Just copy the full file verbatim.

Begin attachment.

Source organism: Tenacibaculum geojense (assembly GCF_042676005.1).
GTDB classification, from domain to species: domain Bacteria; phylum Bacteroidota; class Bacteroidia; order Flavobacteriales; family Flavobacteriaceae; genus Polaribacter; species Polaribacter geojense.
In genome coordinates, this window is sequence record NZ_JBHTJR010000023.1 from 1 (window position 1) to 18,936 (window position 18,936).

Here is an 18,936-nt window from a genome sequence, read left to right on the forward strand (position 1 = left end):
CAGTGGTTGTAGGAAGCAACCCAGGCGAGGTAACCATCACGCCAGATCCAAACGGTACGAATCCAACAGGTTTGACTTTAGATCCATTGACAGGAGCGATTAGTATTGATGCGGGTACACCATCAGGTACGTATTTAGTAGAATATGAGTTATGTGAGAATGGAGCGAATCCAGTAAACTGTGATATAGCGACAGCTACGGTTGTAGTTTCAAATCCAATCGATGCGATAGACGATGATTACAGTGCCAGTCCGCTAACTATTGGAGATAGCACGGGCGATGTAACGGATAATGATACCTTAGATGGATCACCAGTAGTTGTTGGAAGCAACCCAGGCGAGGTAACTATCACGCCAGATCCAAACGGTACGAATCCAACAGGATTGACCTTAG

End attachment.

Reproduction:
Source organism: Tenacibaculum geojense (assembly GCF_042676005.1).
GTDB classification, from domain to species: domain Bacteria; phylum Bacteroidota; class Bacteroidia; order Flavobacteriales; family Flavobacteriaceae; genus Polaribacter; species Polaribacter geojense.
In genome coordinates, this window is sequence record NZ_JBHTJR010000023.1 from 1 (window position 1) to 18,936 (window position 18,936).

Here is an 18,936-nt window from a genome sequence, read left to right on the forward strand (position 1 = left end):
CAGTGGTTGTAGGAAGCAACCCAGGCGAGGTAACCATCACGCCAGATCCAAACGGTACGAATCCAACAGGTTTGACTTTAGATCCATTGACAGGAGCGATTAGTATTGATGCGGGTACACCATCAGGTACGTATTTAGTAGAATATGAGTTATGTGAGAATGGAGCGAATCCAGTAAACTGTGATATAGCGACAGCTACGGTTGTAGTTTCAAATCCAATCGATGCGATAGACGATGATTACAGTGCCAGTCCGCTAACTATTGGAGATAGCACGGGCGATGTAACGGATAATGATACCTTAGATGGATCACCAGTAGTTGTTGGAAGCAACCCAGGCGAGGTAACTATCACGCCAGATCCAAACGGTACGAATCCAACAGGATTGACCTTAG